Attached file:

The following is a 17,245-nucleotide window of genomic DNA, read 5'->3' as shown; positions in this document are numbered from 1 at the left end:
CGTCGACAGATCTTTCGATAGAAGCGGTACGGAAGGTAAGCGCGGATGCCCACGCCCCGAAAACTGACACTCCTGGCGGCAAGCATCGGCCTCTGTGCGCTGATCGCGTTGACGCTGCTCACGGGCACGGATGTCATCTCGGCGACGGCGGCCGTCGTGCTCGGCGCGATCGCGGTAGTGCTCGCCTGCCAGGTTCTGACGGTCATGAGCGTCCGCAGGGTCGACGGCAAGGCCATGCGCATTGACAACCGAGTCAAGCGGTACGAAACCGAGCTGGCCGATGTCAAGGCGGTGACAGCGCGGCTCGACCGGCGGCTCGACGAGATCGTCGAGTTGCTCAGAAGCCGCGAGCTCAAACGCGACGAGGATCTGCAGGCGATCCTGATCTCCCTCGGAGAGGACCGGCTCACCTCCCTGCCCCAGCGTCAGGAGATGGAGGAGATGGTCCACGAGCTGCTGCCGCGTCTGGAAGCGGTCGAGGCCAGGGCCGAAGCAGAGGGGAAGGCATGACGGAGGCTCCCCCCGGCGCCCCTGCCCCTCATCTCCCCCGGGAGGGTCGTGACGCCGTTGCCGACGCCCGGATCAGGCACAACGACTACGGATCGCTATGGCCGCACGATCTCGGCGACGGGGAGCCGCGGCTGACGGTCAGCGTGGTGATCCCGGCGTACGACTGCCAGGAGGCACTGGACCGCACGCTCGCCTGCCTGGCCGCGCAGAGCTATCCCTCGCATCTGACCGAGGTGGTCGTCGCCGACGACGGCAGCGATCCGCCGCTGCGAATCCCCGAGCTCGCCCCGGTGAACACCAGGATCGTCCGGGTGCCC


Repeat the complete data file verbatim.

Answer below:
The following is a 17,245-nucleotide window of genomic DNA, read 5'->3' as shown; positions in this document are numbered from 1 at the left end:
CGTCGACAGATCTTTCGATAGAAGCGGTACGGAAGGTAAGCGCGGATGCCCACGCCCCGAAAACTGACACTCCTGGCGGCAAGCATCGGCCTCTGTGCGCTGATCGCGTTGACGCTGCTCACGGGCACGGATGTCATCTCGGCGACGGCGGCCGTCGTGCTCGGCGCGATCGCGGTAGTGCTCGCCTGCCAGGTTCTGACGGTCATGAGCGTCCGCAGGGTCGACGGCAAGGCCATGCGCATTGACAACCGAGTCAAGCGGTACGAAACCGAGCTGGCCGATGTCAAGGCGGTGACAGCGCGGCTCGACCGGCGGCTCGACGAGATCGTCGAGTTGCTCAGAAGCCGCGAGCTCAAACGCGACGAGGATCTGCAGGCGATCCTGATCTCCCTCGGAGAGGACCGGCTCACCTCCCTGCCCCAGCGTCAGGAGATGGAGGAGATGGTCCACGAGCTGCTGCCGCGTCTGGAAGCGGTCGAGGCCAGGGCCGAAGCAGAGGGGAAGGCATGACGGAGGCTCCCCCCGGCGCCCCTGCCCCTCATCTCCCCCGGGAGGGTCGTGACGCCGTTGCCGACGCCCGGATCAGGCACAACGACTACGGATCGCTATGGCCGCACGATCTCGGCGACGGGGAGCCGCGGCTGACGGTCAGCGTGGTGATCCCGGCGTACGACTGCCAGGAGGCACTGGACCGCACGCTCGCCTGCCTGGCCGCGCAGAGCTATCCCTCGCATCTGACCGAGGTGGTCGTCGCCGACGACGGCAGCGATCCGCCGCTGCGAATCCCCGAGCTCGCCCCGGTGAACACCAGGATCGTCCGGGTGCCC